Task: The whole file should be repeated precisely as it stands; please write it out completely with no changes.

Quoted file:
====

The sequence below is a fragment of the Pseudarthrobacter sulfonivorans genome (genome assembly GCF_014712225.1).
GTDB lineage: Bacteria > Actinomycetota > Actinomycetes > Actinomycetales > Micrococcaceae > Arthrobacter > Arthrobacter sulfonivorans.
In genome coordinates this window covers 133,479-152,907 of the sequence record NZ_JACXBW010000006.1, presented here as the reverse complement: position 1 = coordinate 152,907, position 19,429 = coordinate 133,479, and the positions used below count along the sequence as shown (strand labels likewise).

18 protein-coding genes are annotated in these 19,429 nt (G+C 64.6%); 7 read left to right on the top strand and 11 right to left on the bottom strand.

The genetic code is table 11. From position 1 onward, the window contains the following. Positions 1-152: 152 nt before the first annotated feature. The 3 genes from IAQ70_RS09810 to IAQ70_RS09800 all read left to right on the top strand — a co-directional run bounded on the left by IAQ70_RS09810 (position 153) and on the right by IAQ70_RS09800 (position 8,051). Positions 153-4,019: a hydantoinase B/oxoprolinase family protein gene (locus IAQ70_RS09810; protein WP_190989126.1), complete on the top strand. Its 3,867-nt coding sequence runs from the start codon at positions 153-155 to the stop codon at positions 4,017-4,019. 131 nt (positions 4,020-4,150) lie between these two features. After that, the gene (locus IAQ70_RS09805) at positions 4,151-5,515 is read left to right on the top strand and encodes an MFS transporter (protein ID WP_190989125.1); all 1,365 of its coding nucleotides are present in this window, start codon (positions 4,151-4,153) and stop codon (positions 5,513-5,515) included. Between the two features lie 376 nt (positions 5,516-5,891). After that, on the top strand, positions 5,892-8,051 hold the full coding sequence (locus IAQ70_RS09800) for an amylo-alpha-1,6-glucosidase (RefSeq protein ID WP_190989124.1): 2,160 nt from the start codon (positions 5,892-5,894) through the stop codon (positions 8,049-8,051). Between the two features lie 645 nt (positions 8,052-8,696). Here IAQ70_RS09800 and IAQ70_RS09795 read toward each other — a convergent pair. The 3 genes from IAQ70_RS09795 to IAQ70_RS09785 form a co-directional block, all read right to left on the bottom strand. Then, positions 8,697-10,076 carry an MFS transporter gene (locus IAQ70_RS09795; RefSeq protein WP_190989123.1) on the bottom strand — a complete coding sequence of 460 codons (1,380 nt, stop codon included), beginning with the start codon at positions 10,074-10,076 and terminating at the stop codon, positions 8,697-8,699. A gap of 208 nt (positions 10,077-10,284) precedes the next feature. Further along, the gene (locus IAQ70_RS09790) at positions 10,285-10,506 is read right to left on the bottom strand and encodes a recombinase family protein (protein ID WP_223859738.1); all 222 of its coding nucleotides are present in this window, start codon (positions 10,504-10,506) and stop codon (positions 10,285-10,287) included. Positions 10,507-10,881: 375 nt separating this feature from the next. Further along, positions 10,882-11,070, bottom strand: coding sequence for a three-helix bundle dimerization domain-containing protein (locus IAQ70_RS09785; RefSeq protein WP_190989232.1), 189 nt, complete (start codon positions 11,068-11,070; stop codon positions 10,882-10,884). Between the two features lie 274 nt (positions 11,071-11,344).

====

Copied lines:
The sequence below is a fragment of the Pseudarthrobacter sulfonivorans genome (genome assembly GCF_014712225.1).
GTDB lineage: Bacteria > Actinomycetota > Actinomycetes > Actinomycetales > Micrococcaceae > Arthrobacter > Arthrobacter sulfonivorans.
In genome coordinates this window covers 133,479-152,907 of the sequence record NZ_JACXBW010000006.1, presented here as the reverse complement: position 1 = coordinate 152,907, position 19,429 = coordinate 133,479, and the positions used below count along the sequence as shown (strand labels likewise).

18 protein-coding genes are annotated in these 19,429 nt (G+C 64.6%); 7 read left to right on the top strand and 11 right to left on the bottom strand.

The genetic code is table 11. From position 1 onward, the window contains the following. Positions 1-152: 152 nt before the first annotated feature. The 3 genes from IAQ70_RS09810 to IAQ70_RS09800 all read left to right on the top strand — a co-directional run bounded on the left by IAQ70_RS09810 (position 153) and on the right by IAQ70_RS09800 (position 8,051). Positions 153-4,019: a hydantoinase B/oxoprolinase family protein gene (locus IAQ70_RS09810; protein WP_190989126.1), complete on the top strand. Its 3,867-nt coding sequence runs from the start codon at positions 153-155 to the stop codon at positions 4,017-4,019. 131 nt (positions 4,020-4,150) lie between these two features. After that, the gene (locus IAQ70_RS09805) at positions 4,151-5,515 is read left to right on the top strand and encodes an MFS transporter (protein ID WP_190989125.1); all 1,365 of its coding nucleotides are present in this window, start codon (positions 4,151-4,153) and stop codon (positions 5,513-5,515) included. Between the two features lie 376 nt (positions 5,516-5,891). After that, on the top strand, positions 5,892-8,051 hold the full coding sequence (locus IAQ70_RS09800) for an amylo-alpha-1,6-glucosidase (RefSeq protein ID WP_190989124.1): 2,160 nt from the start codon (positions 5,892-5,894) through the stop codon (positions 8,049-8,051). Between the two features lie 645 nt (positions 8,052-8,696). Here IAQ70_RS09800 and IAQ70_RS09795 read toward each other — a convergent pair. The 3 genes from IAQ70_RS09795 to IAQ70_RS09785 form a co-directional block, all read right to left on the bottom strand. Then, positions 8,697-10,076 carry an MFS transporter gene (locus IAQ70_RS09795; RefSeq protein WP_190989123.1) on the bottom strand — a complete coding sequence of 460 codons (1,380 nt, stop codon included), beginning with the start codon at positions 10,074-10,076 and terminating at the stop codon, positions 8,697-8,699. A gap of 208 nt (positions 10,077-10,284) precedes the next feature. Further along, the gene (locus IAQ70_RS09790) at positions 10,285-10,506 is read right to left on the bottom strand and encodes a recombinase family protein (protein ID WP_223859738.1); all 222 of its coding nucleotides are present in this window, start codon (positions 10,504-10,506) and stop codon (positions 10,285-10,287) included. Positions 10,507-10,881: 375 nt separating this feature from the next. Further along, positions 10,882-11,070, bottom strand: coding sequence for a three-helix bundle dimerization domain-containing protein (locus IAQ70_RS09785; RefSeq protein WP_190989232.1), 189 nt, complete (start codon positions 11,068-11,070; stop codon positions 10,882-10,884). Between the two features lie 274 nt (positions 11,071-11,344).